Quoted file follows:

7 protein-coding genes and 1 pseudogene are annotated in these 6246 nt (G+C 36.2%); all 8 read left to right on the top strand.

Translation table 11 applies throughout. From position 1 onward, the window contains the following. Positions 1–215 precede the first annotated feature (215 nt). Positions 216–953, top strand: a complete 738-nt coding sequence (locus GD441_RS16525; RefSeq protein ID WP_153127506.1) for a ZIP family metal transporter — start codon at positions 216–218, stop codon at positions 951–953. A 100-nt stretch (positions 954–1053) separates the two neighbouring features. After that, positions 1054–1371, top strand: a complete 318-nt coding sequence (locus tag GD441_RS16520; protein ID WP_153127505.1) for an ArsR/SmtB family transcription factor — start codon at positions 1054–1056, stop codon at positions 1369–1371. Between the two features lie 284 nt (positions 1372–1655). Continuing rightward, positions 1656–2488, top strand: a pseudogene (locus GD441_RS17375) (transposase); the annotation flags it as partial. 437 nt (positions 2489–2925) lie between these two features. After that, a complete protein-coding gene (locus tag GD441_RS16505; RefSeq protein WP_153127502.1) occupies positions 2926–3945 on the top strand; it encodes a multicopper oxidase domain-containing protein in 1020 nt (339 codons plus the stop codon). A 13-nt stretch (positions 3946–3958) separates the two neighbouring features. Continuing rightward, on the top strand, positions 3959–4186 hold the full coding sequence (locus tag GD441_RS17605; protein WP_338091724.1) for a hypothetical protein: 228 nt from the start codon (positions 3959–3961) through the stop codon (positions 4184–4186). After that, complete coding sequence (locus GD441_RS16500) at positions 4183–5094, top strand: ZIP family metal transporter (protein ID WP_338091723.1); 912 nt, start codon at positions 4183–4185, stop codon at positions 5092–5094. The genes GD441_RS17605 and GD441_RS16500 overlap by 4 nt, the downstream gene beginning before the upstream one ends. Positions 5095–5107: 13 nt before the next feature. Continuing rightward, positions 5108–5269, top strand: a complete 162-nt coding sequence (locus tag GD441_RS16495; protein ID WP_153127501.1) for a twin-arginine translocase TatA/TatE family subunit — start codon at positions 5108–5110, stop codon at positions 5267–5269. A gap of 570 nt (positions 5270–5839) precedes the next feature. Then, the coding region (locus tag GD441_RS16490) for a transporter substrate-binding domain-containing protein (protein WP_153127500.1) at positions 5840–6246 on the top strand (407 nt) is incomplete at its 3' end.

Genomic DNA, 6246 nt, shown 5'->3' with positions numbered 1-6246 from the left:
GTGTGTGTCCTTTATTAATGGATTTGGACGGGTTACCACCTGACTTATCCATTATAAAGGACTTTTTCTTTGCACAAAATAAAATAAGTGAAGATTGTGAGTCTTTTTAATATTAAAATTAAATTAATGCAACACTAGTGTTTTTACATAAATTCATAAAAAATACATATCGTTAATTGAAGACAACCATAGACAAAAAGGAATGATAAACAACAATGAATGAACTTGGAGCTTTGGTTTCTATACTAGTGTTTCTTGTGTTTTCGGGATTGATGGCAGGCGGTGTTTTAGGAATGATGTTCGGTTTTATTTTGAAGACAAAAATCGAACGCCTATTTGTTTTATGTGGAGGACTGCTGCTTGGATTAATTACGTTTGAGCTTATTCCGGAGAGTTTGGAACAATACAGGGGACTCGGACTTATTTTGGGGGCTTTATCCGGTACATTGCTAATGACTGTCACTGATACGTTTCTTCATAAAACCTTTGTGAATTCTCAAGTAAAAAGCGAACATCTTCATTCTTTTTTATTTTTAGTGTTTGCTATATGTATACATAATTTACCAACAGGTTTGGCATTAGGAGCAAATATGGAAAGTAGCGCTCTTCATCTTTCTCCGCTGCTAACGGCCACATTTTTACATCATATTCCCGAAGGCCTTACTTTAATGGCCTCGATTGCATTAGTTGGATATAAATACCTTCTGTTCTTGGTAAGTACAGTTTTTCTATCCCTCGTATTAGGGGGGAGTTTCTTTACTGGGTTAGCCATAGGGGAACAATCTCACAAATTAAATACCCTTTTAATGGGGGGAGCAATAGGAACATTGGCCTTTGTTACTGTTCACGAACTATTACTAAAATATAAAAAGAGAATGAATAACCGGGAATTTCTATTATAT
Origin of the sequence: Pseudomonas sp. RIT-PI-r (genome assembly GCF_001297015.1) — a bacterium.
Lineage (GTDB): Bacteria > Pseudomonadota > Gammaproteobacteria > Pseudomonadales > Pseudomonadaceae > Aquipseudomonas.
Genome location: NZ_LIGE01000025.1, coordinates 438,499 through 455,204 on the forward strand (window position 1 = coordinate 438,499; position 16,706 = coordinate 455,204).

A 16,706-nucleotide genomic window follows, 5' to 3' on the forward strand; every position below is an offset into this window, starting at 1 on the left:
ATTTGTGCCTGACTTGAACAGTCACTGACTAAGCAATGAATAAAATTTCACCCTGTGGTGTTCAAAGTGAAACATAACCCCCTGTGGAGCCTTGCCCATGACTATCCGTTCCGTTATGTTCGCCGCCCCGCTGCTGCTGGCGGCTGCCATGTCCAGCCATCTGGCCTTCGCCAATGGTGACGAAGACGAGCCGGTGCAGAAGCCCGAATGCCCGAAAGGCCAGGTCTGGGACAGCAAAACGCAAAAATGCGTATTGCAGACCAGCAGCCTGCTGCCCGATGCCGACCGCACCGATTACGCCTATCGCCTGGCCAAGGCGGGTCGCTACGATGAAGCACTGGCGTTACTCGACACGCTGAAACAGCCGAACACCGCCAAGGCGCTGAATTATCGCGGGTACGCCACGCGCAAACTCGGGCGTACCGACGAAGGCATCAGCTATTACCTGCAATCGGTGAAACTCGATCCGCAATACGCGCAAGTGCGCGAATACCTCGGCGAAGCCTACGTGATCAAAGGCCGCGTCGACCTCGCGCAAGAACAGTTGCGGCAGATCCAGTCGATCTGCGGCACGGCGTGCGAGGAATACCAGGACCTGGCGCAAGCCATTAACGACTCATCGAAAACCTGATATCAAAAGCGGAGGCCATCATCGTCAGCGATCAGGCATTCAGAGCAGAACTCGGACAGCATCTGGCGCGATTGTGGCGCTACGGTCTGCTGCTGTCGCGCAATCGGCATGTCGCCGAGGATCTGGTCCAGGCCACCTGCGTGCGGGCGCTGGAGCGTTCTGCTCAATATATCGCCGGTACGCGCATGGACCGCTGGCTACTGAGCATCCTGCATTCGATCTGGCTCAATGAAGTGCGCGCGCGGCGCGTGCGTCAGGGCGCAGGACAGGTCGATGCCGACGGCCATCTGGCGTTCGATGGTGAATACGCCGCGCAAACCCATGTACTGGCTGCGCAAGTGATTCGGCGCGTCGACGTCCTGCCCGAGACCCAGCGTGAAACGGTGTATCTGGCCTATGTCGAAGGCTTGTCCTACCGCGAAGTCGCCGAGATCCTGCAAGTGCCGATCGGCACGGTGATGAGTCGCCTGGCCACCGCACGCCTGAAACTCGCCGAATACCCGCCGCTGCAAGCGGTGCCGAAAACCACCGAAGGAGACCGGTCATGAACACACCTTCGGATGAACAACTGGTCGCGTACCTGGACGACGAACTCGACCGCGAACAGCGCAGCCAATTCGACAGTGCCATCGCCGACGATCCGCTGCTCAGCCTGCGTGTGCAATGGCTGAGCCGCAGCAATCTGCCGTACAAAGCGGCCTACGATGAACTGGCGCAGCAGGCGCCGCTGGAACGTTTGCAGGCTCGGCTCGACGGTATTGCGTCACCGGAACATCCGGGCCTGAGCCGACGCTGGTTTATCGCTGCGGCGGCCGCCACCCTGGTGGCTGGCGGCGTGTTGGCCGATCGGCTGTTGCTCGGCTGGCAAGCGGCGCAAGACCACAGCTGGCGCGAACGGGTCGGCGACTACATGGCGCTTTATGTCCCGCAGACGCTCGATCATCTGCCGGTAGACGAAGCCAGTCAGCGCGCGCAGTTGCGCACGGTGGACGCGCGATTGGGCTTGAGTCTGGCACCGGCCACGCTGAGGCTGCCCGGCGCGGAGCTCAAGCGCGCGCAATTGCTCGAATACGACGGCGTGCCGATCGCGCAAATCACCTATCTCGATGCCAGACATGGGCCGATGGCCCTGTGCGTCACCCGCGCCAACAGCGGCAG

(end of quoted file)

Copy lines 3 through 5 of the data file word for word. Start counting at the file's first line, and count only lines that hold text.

Genomic DNA, 6246 nt, shown 5'->3' with positions numbered 1-6246 from the left:
GTGTGTGTCCTTTATTAATGGATTTGGACGGGTTACCACCTGACTTATCCATTATAAAGGACTTTTTCTTTGCACAAAATAAAATAAGTGAAGATTGTGAGTCTTTTTAATATTAAAATTAAATTAATGCAACACTAGTGTTTTTACATAAATTCATAAAAAATACATATCGTTAATTGAAGACAACCATAGACAAAAAGGAATGATAAACAACAATGAATGAACTTGGAGCTTTGGTTTCTATACTAGTGTTTCTTGTGTTTTCGGGATTGATGGCAGGCGGTGTTTTAGGAATGATGTTCGGTTTTATTTTGAAGACAAAAATCGAACGCCTATTTGTTTTATGTGGAGGACTGCTGCTTGGATTAATTACGTTTGAGCTTATTCCGGAGAGTTTGGAACAATACAGGGGACTCGGACTTATTTTGGGGGCTTTATCCGGTACATTGCTAATGACTGTCACTGATACGTTTCTTCATAAAACCTTTGTGAATTCTCAAGTAAAAAGCGAACATCTTCATTCTTTTTTATTTTTAGTGTTTGCTATATGTATACATAATTTACCAACAGGTTTGGCATTAGGAGCAAATATGGAAAGTAGCGCTCTTCATCTTTCTCCGCTGCTAACGGCCACATTTTTACATCATATTCCCGAAGGCCTTACTTTAATGGCCTCGATTGCATTAGTTGGATATAAATACCTTCTGTTCTTGGTAAGTACAGTTTTTCTATCCCTCGTATTAGGGGGGAGTTTCTTTACTGGGTTAGCCATAGGGGAACAATCTCACAAATTAAATACCCTTTTAATGGGGGGAGCAATAGGAACATTGGCCTTTGTTACTGTTCACGAACTATTACTAAAATATAAAAAGAGAATGAATAACCGGGAATTTCTATTATAT
Origin of the sequence: Pseudomonas sp. RIT-PI-r (genome assembly GCF_001297015.1) — a bacterium.